The Bank of North Dakota is unique in the United States in that it is the only commercial bank that is in public ownership, that is by the taxpayers of North Dakota. Profits (about half) go towards the state budget and not into the hands of private shareholders. Indeed, it could be said that each and every North Dakota taxpayer is a shareholder.
Strange then, that Newsweek, in an article about the bank chose to title it 'Socialism thrives in North Dakota'.
Socialism appears to be a dirty word in the United States, particularly amongst tea partiers.
Oddly, and I've mentioned this before, state-provided education is not called socialised education, Amtrak is not called socialised rail transport, and subsidised agriculture is not considered to be socialised agriculture.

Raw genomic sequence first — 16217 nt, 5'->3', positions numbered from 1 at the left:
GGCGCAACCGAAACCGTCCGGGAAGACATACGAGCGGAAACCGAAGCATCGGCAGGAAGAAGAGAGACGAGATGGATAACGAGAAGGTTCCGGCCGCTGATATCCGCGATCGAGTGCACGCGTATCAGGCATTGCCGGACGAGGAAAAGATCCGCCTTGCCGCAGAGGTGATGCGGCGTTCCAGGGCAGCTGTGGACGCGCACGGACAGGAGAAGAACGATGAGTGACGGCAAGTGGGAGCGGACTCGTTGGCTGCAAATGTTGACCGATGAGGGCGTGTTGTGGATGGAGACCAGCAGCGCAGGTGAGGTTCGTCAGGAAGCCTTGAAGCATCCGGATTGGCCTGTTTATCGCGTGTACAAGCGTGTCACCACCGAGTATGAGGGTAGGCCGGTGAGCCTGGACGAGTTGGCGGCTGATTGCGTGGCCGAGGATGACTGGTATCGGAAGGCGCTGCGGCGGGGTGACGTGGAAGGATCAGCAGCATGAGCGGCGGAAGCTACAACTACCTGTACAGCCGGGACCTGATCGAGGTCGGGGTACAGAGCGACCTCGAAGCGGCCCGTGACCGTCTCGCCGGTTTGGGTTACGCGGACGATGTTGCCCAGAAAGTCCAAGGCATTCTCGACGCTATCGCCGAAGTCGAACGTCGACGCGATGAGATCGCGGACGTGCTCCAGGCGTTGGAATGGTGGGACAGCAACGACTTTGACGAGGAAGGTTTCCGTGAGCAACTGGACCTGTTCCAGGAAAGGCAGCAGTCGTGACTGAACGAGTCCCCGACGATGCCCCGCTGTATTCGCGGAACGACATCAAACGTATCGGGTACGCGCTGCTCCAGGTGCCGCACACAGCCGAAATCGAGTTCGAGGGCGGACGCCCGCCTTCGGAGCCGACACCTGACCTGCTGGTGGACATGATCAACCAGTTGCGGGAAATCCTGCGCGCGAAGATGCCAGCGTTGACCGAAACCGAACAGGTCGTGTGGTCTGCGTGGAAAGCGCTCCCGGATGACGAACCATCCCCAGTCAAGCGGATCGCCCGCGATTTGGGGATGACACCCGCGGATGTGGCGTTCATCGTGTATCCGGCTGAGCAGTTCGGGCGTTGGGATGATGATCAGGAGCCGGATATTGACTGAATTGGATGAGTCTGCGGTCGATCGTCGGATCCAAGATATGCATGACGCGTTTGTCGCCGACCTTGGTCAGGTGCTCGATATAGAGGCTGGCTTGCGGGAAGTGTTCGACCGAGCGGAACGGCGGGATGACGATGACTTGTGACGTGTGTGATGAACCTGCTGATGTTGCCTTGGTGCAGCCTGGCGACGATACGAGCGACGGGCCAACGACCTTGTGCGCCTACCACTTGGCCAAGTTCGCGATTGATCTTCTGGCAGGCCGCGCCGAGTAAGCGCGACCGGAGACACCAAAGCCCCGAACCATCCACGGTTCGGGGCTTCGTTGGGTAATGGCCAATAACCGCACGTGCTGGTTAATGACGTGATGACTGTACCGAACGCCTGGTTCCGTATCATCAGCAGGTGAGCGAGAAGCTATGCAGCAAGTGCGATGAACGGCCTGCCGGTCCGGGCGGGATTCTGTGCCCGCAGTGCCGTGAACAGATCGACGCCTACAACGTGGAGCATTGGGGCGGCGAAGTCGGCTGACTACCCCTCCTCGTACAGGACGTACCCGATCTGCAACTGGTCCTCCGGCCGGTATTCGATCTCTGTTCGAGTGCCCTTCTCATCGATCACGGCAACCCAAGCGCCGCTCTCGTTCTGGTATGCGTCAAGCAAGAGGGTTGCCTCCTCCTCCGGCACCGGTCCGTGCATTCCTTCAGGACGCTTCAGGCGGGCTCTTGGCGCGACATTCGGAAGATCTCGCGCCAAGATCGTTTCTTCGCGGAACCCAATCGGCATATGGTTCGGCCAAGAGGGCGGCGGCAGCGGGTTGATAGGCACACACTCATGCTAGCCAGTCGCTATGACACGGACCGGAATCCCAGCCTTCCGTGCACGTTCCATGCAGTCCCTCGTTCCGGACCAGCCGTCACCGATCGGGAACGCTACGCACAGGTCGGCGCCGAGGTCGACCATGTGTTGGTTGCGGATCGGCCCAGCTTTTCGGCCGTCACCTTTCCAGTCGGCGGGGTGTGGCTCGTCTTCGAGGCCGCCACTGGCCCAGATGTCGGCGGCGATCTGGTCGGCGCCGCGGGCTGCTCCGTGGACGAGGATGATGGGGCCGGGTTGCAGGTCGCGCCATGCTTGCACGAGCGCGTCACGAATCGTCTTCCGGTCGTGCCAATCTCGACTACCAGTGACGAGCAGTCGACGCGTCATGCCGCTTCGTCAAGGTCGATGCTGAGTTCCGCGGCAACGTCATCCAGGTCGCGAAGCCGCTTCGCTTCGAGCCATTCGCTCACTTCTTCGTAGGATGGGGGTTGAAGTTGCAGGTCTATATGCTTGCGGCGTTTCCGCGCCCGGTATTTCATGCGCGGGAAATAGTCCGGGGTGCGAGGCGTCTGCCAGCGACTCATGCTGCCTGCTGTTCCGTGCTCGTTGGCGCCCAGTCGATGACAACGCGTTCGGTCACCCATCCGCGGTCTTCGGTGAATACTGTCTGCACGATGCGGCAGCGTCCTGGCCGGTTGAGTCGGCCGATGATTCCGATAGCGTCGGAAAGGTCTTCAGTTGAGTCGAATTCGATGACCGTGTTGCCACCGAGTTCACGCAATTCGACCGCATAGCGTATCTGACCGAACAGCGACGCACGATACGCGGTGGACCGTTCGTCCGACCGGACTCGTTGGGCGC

In fact, US federal and state governments own many of their own buildings, when they could lease from the private property sector. Surely this is socialised real estate.
There needs to be a serious think about the role of government and what can be provided or owned by the private sector. It is unfair to pick and choose which bits of public ownership or provision to call socialist.